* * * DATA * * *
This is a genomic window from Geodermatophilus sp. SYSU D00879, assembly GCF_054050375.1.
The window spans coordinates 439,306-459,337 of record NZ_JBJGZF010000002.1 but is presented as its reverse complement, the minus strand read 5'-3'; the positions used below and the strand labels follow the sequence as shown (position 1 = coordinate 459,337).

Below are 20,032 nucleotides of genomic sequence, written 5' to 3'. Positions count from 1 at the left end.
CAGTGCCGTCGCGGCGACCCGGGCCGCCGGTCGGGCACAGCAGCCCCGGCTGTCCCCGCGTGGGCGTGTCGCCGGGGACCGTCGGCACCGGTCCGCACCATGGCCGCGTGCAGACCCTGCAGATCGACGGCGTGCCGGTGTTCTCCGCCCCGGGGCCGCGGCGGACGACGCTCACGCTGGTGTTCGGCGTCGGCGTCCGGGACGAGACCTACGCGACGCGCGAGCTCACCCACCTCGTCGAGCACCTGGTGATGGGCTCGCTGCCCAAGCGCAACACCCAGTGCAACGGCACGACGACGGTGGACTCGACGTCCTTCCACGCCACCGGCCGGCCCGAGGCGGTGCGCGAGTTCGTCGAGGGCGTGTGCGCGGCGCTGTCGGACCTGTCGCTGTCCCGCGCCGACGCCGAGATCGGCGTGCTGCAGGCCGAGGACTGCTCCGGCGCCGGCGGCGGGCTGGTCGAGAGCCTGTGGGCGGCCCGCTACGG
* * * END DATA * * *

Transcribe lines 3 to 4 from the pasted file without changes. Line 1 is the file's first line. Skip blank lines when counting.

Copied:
Below are 20,032 nucleotides of genomic sequence, written 5' to 3'. Positions count from 1 at the left end.
CAGTGCCGTCGCGGCGACCCGGGCCGCCGGTCGGGCACAGCAGCCCCGGCTGTCCCCGCGTGGGCGTGTCGCCGGGGACCGTCGGCACCGGTCCGCACCATGGCCGCGTGCAGACCCTGCAGATCGACGGCGTGCCGGTGTTCTCCGCCCCGGGGCCGCGGCGGACGACGCTCACGCTGGTGTTCGGCGTCGGCGTCCGGGACGAGACCTACGCGACGCGCGAGCTCACCCACCTCGTCGAGCACCTGGTGATGGGCTCGCTGCCCAAGCGCAACACCCAGTGCAACGGCACGACGACGGTGGACTCGACGTCCTTCCACGCCACCGGCCGGCCCGAGGCGGTGCGCGAGTTCGTCGAGGGCGTGTGCGCGGCGCTGTCGGACCTGTCGCTGTCCCGCGCCGACGCCGAGATCGGCGTGCTGCAGGCCGAGGACTGCTCCGGCGCCGGCGGCGGGCTGGTCGAGAGCCTGTGGGCGGCCCGCTACGG